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Mortal Kombat X

Mortal Kombat X

Written by Jeremy Duff on 4/16/2015 for PS4  
More On: Mortal Kombat X

Everyone has that one game franchise that they love unconditionally; the one that they manage to find enjoyment in, no matter how bad the individual release. For me, that is and always has been Mortal Kombat. This has been my go to series from the moment I first laid eyes on the original arcade release. Over the years, the franchise has certainly had its share of good, bad, and really bad titles. Even still, I’ve always found myself running back to programmer Ed Boon’s creations without hesitation. Thankfully, Mortal Kombat X (MKX) doesn’t look as bad as some of the titles the franchise has dropped in the past (cough, Special Forces, cough). In fact, considering the glimpses that NetherRealm Studios has given us of the game, it looks absolutely amazing. After getting my hands on the final version last week, I can assure you that it more than just looks the part of an excellent game, it is an excellent game.

Fans of NetherRealm, and veterans of their previous titles, may already have a sense of just how much content this package has in store. Although the fighting game genre can be considered shallow, this developer always seems determined to flesh out the total experience to something that goes beyond mere pugilism. There is more to this game than just fighting and blood; a lot more. This game is packed full of modes and features that will keep you occupied for hours upon hours, easily, whether you are looking to play by yourself or with friends.

The first stop for most players is likely the franchise’s now-patented story mode. The story mode, albeit a bit shorter than the previous edition, has shown that NetherRealm is definitely the master of the solo fighting game experience. This isn’t just a series of random encounters between characters, but rather a lengthy, interactive tale that has you controlling things both in battle and out. Even during the cutscenes, you have many moments where you will interact with button presses that control the direction of the action. These aren’t plot-altering events, but simple, quick time events that dictate how a non-playable fight or short scene pans out. Thankfully, the game doesn’t rely on them too heavily; they are very brief and meant solely to keep you on your toes and embedded in the action.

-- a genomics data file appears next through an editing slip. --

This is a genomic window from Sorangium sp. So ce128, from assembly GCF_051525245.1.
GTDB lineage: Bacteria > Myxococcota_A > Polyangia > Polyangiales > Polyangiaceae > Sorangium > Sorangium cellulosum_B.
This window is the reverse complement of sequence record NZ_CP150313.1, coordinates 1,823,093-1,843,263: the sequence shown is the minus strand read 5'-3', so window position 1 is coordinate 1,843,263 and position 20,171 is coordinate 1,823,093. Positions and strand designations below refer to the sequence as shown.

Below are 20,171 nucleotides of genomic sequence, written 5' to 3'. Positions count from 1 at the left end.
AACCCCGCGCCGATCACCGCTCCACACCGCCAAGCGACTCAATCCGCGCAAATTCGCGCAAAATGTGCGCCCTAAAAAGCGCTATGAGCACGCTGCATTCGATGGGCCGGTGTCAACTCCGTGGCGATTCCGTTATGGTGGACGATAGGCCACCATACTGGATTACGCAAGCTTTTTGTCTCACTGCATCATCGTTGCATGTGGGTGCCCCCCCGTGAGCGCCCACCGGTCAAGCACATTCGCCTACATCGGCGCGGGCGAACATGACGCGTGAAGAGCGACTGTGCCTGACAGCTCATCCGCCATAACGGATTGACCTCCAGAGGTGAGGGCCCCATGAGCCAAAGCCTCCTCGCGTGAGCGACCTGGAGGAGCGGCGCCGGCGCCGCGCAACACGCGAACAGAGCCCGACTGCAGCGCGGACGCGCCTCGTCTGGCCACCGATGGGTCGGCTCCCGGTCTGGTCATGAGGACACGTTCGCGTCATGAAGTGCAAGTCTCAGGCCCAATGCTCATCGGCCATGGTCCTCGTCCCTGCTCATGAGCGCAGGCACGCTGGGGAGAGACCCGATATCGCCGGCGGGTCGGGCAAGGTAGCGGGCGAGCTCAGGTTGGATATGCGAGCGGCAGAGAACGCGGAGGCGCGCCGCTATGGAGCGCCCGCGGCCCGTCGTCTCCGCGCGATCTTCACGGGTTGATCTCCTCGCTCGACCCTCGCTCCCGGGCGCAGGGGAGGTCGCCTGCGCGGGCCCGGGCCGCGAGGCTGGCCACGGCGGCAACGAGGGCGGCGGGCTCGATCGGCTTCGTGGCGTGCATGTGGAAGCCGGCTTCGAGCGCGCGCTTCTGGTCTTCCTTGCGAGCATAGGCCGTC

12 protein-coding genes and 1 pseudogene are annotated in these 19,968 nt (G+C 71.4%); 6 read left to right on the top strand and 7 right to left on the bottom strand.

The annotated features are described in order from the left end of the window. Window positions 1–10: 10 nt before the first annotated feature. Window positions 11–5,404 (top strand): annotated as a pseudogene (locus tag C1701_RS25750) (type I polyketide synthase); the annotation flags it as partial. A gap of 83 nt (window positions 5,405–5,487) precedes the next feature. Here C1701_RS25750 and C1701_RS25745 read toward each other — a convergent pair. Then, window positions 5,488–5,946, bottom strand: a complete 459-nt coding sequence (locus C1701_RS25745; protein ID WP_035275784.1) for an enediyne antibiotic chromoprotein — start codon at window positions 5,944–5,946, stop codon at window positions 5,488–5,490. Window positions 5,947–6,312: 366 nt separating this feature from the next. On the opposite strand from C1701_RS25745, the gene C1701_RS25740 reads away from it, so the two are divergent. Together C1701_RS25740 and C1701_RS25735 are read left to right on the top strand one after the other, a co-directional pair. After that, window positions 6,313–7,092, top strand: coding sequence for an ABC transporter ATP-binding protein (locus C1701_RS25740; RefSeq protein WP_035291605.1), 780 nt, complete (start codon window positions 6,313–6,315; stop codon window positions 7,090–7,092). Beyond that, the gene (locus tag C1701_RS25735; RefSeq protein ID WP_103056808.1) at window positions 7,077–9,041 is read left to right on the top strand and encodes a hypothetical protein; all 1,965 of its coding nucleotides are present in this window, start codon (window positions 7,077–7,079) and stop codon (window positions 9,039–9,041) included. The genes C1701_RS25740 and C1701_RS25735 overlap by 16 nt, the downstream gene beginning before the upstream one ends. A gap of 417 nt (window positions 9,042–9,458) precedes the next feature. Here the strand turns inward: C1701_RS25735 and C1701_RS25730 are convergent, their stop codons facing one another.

The story does a really good job of tying together the 25-year gap between MK9 and MKX, although it does stray all over the place at times. There has been a lot happening in these worlds, and you get to see it from a bunch of different viewpoints. The chapters playout through a combination of flashbacks and modern events that plot the course most of the characters have taken to the current situation. The story and its dialogue do get extremely corny at times, especially considering I saw the ending coming about 20 minutes into the game, but I mean that in the manner that the franchise has always had a bit of a corny side to it. Johnny Cage, for example, is always full of cocky one-liners that bring out as many groans as they do laughs.

While this isn't an Emmy award-winning story by any means, it is a very entertaining four to five-hour romp that will suck you into the lore of the Mortal Kombat universe. I do wish that there had been a little more variation in who you get to play with throughout the story mode. While you will touch on a wide variety of characters, it's really a perfect opportunity to introduce players to every character in the game. That doesn’t happen here. There are some key players on the roster who simply appear in the background of the tale that I feel could have made interesting additions to the story’s playable cast, given their situations within the context within the story. At the same time, there are major players in the story that don’t appear on the playable roster; it doesn’t make a lot of sense. The fanboy in me gets a little upset that I don’t get to take control of some of my favorites, like Rain or Baraka, either in the story or in the game as a whole. But at the same time, I know that we're not going to be able to get all the characters that we all want every time. You can probably expect to see some of these as DLC down the road. Either way, NetherRealm has done a wonderful job at tying in a lot of other familiar faces into the adventure, as you will see a lot of people you did not expect to see throughout the story arc.